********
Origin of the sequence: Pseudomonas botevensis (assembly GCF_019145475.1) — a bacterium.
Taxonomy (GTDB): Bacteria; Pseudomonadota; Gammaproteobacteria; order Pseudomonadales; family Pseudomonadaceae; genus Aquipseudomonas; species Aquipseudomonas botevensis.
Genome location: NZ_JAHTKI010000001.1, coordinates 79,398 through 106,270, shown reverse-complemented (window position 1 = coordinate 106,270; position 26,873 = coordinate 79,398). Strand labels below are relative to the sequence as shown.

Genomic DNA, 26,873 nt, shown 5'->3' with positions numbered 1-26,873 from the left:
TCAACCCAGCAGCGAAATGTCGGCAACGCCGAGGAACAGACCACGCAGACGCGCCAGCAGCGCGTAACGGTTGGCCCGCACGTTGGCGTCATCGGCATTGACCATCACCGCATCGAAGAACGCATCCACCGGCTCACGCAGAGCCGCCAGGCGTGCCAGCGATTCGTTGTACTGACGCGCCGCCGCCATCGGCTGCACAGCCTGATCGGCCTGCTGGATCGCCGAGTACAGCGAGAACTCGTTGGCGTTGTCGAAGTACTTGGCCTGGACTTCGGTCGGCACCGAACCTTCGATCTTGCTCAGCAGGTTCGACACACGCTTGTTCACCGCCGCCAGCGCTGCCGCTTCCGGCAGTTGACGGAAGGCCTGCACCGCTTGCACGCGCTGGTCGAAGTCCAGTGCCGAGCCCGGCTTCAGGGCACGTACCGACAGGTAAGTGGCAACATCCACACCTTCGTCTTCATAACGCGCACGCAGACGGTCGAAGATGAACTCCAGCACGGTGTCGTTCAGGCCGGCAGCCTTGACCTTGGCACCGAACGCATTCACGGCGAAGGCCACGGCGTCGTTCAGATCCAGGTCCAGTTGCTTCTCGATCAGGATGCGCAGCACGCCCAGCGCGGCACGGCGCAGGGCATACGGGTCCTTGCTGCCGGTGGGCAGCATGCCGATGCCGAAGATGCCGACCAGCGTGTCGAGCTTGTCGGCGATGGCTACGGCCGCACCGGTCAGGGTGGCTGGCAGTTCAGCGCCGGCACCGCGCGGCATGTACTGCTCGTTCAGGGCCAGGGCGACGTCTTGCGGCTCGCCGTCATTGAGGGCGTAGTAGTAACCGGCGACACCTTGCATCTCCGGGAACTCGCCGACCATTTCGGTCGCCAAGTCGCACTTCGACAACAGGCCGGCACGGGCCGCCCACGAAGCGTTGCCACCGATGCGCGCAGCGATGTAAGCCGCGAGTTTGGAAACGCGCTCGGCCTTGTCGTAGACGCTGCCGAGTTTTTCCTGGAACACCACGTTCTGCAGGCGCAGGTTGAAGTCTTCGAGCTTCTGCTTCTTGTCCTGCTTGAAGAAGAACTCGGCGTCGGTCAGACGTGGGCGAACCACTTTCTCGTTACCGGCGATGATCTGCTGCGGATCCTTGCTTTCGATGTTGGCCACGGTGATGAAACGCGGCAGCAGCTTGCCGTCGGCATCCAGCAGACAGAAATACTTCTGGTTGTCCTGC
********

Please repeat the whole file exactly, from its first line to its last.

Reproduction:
Origin of the sequence: Pseudomonas botevensis (assembly GCF_019145475.1) — a bacterium.
Taxonomy (GTDB): Bacteria; Pseudomonadota; Gammaproteobacteria; order Pseudomonadales; family Pseudomonadaceae; genus Aquipseudomonas; species Aquipseudomonas botevensis.
Genome location: NZ_JAHTKI010000001.1, coordinates 79,398 through 106,270, shown reverse-complemented (window position 1 = coordinate 106,270; position 26,873 = coordinate 79,398). Strand labels below are relative to the sequence as shown.

Genomic DNA, 26,873 nt, shown 5'->3' with positions numbered 1-26,873 from the left:
TCAACCCAGCAGCGAAATGTCGGCAACGCCGAGGAACAGACCACGCAGACGCGCCAGCAGCGCGTAACGGTTGGCCCGCACGTTGGCGTCATCGGCATTGACCATCACCGCATCGAAGAACGCATCCACCGGCTCACGCAGAGCCGCCAGGCGTGCCAGCGATTCGTTGTACTGACGCGCCGCCGCCATCGGCTGCACAGCCTGATCGGCCTGCTGGATCGCCGAGTACAGCGAGAACTCGTTGGCGTTGTCGAAGTACTTGGCCTGGACTTCGGTCGGCACCGAACCTTCGATCTTGCTCAGCAGGTTCGACACACGCTTGTTCACCGCCGCCAGCGCTGCCGCTTCCGGCAGTTGACGGAAGGCCTGCACCGCTTGCACGCGCTGGTCGAAGTCCAGTGCCGAGCCCGGCTTCAGGGCACGTACCGACAGGTAAGTGGCAACATCCACACCTTCGTCTTCATAACGCGCACGCAGACGGTCGAAGATGAACTCCAGCACGGTGTCGTTCAGGCCGGCAGCCTTGACCTTGGCACCGAACGCATTCACGGCGAAGGCCACGGCGTCGTTCAGATCCAGGTCCAGTTGCTTCTCGATCAGGATGCGCAGCACGCCCAGCGCGGCACGGCGCAGGGCATACGGGTCCTTGCTGCCGGTGGGCAGCATGCCGATGCCGAAGATGCCGACCAGCGTGTCGAGCTTGTCGGCGATGGCTACGGCCGCACCGGTCAGGGTGGCTGGCAGTTCAGCGCCGGCACCGCGCGGCATGTACTGCTCGTTCAGGGCCAGGGCGACGTCTTGCGGCTCGCCGTCATTGAGGGCGTAGTAGTAACCGGCGACACCTTGCATCTCCGGGAACTCGCCGACCATTTCGGTCGCCAAGTCGCACTTCGACAACAGGCCGGCACGGGCCGCCCACGAAGCGTTGCCACCGATGCGCGCAGCGATGTAAGCCGCGAGTTTGGAAACGCGCTCGGCCTTGTCGTAGACGCTGCCGAGTTTTTCCTGGAACACCACGTTCTGCAGGCGCAGGTTGAAGTCTTCGAGCTTCTGCTTCTTGTCCTGCTTGAAGAAGAACTCGGCGTCGGTCAGACGTGGGCGAACCACTTTCTCGTTACCGGCGATGATCTGCTGCGGATCCTTGCTTTCGATGTTGGCCACGGTGATGAAACGCGGCAGCAGCTTGCCGTCGGCATCCAGCAGACAGAAATACTTCTGGTTGTCCTGC